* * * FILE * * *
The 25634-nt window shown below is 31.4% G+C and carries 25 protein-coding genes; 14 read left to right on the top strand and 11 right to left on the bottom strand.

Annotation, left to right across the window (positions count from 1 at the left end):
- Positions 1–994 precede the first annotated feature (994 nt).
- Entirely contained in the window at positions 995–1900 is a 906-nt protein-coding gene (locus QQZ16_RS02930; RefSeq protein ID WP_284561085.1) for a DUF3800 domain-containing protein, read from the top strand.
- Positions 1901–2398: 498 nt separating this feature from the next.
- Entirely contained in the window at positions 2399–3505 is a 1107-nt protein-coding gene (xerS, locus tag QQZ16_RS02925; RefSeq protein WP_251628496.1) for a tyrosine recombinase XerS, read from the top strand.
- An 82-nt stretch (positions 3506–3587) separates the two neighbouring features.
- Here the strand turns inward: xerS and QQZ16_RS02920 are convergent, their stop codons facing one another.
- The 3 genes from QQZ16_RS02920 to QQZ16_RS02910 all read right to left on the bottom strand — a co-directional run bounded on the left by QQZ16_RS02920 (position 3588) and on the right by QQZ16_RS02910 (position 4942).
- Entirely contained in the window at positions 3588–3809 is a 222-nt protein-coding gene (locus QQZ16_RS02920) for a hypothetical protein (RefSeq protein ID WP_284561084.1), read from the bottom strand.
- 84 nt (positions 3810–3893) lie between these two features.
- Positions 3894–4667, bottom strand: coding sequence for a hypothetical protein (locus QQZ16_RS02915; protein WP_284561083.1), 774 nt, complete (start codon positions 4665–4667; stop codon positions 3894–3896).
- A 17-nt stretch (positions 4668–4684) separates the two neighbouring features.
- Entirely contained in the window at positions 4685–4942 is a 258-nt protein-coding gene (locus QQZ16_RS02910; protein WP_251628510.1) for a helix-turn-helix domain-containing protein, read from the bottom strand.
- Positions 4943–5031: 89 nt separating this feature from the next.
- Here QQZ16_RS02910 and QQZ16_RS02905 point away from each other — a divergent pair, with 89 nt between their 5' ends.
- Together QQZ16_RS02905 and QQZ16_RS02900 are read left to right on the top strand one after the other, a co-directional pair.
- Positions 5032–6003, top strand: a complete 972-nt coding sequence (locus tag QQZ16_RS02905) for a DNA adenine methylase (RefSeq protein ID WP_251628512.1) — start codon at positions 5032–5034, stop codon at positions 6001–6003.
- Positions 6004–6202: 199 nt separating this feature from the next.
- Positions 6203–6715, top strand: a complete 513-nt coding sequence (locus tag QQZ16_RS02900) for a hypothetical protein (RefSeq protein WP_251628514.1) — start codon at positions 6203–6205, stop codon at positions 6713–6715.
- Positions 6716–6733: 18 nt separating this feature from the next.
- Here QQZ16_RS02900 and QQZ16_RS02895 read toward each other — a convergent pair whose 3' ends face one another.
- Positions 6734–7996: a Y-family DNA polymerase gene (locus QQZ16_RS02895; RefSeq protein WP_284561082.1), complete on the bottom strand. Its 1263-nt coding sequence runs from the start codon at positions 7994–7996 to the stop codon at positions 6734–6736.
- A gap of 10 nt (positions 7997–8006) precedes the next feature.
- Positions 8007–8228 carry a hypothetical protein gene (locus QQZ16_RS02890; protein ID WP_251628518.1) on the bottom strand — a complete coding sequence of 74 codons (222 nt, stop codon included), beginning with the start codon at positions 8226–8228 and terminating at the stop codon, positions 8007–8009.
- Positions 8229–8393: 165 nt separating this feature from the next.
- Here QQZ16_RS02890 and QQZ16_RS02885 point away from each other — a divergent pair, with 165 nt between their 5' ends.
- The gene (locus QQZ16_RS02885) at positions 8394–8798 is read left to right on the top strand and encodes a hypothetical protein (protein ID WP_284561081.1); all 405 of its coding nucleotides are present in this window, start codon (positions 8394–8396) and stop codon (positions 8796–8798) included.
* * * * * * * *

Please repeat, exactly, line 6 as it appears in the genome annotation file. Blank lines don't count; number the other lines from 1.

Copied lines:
- Entirely contained in the window at positions 2399–3505 is a 1107-nt protein-coding gene (xerS, locus tag QQZ16_RS02925; RefSeq protein WP_251628496.1) for a tyrosine recombinase XerS, read from the top strand.